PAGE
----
Despite Haiti’s broken infrastructure continuing to hamper the relief programme, the UN says aid is now getting through.
But this is a massive international effort and the EU is contributing with its own relief programme.
Luis Carballo, Euronews’s special correspondent in Haiti has been talking to the bloc’s representative.
“I’m joined by Vicente Raimundo who’s the European Union’s coordinator of humanitarian aid. He arrived 12 hours after the earthquake struck and can explain what have been the priorities.”
“Our first task has been to try to understand the extent of the catastrophe because at the beginning all communications were cut. We had to know whether we were facing an average disaster or something far bigger.
Once it was understood that we were facing a huge problem, then we could mobilise our resources.
The very first day, three million euros were allocated in order to fund rescue operations involving the setting up of such things as mobile hospitals and food and water distribution. Those were the priorities in the first four days.”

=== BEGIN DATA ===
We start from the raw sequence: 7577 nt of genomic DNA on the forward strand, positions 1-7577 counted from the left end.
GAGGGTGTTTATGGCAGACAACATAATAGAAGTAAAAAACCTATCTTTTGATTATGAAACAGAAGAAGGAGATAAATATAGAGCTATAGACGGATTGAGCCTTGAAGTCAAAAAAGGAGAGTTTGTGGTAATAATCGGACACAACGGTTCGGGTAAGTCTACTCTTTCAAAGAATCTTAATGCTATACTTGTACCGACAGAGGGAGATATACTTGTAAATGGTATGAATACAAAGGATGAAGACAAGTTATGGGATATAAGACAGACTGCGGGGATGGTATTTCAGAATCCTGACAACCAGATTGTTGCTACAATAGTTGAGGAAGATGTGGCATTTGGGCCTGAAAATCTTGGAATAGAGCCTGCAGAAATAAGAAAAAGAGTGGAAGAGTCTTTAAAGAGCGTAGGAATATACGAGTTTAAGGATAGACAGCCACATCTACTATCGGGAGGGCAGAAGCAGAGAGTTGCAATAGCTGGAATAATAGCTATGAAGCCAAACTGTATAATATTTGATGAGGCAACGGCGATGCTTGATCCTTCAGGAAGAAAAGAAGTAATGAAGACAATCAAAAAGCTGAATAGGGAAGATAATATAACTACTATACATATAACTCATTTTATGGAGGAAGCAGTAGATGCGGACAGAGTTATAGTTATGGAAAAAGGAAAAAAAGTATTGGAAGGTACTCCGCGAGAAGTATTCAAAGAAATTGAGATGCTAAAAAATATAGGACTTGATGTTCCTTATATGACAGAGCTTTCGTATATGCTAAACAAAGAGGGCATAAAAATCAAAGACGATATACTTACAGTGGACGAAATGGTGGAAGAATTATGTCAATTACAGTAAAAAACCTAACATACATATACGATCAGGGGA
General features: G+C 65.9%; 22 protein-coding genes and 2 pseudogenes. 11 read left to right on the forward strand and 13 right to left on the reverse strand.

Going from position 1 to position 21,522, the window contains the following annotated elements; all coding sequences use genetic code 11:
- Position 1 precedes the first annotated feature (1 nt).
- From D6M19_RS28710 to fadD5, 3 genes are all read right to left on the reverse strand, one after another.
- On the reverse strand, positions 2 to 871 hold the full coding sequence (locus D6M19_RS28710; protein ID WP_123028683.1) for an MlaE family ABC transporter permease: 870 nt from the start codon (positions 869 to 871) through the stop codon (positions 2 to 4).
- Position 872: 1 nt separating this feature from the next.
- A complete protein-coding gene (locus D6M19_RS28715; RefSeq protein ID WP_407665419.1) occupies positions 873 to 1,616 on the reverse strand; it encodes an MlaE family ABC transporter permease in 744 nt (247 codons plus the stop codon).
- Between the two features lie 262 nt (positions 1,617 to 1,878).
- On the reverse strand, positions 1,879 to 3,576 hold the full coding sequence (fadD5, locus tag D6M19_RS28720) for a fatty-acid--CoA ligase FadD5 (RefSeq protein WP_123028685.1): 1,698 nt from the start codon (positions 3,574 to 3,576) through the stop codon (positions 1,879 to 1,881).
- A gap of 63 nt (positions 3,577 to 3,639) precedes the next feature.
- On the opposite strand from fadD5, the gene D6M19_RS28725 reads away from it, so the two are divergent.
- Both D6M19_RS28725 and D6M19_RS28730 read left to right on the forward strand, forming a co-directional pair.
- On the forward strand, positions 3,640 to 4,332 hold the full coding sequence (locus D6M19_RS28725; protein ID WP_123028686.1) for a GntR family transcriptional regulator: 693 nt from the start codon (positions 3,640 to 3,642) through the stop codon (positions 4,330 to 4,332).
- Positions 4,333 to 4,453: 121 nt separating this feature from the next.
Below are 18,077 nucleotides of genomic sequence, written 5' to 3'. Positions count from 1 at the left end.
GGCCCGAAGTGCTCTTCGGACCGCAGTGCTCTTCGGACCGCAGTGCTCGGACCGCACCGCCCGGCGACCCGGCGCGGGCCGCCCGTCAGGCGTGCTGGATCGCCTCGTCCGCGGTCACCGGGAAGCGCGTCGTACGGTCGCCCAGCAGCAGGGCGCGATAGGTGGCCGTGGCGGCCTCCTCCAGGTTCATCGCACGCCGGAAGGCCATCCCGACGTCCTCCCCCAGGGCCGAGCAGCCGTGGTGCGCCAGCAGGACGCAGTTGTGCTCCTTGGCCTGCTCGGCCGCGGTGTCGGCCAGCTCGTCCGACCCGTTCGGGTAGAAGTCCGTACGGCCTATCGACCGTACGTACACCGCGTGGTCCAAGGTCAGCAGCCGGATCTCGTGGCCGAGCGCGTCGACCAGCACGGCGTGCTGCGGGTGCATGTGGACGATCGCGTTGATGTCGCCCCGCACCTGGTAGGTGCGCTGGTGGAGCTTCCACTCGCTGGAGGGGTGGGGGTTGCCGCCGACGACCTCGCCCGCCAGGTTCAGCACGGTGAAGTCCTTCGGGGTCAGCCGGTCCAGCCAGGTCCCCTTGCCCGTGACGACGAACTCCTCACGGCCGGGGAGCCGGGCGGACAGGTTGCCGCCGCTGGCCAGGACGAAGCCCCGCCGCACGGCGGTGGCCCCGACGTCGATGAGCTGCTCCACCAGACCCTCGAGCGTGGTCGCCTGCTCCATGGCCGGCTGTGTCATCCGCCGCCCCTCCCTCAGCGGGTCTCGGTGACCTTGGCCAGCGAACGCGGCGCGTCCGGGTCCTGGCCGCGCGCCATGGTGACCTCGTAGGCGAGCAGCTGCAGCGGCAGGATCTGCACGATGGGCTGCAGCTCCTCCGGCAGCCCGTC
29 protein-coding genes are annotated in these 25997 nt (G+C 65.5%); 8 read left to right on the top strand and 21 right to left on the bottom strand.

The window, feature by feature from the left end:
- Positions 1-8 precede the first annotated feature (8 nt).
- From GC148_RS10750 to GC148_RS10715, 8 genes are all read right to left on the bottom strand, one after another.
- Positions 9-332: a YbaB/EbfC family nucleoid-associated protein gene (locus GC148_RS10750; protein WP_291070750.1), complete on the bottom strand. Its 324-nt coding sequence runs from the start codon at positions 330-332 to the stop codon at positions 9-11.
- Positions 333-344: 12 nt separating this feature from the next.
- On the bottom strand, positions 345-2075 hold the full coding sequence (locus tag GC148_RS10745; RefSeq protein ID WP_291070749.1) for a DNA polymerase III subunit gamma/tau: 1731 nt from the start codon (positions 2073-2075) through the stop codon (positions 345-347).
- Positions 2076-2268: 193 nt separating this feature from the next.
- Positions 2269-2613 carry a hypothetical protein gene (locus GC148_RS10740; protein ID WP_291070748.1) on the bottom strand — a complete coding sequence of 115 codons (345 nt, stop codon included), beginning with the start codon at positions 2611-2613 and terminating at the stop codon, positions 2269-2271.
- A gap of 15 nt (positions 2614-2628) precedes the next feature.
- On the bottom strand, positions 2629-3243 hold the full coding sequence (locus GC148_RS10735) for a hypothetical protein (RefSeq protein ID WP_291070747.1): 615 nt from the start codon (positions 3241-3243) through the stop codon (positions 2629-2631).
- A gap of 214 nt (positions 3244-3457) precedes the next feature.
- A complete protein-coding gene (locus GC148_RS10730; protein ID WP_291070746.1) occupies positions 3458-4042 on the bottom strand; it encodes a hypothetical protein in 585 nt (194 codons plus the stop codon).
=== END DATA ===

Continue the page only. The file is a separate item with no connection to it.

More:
“We have seen for ourselves the many problems stopping food distribution but it seems things are changing. Yesterday for example there was a massive hand out.”
“In fact yesterday the official figures show that sufficient food to feed 96,500 people was distributed. But we are still talking about emergency rations, such as high energy biscuits.
It’s not the kind of quality food people deserve and are waiting for, but it is food to keep them alive and healthy.”
“Right now, Port-au-Prince is a divided city- those areas which before were more or less dangerous are still dangerous and those where one can be more or less safe.”
“As you just said it’s complicated – those dangerous districts are still dangerous, and more so now, but those areas which were OK and acceptable, remain so.
But what I want to make clear is that no food distribution has been significantly hindered – there have been incidents but they’ve been rare and isolated.”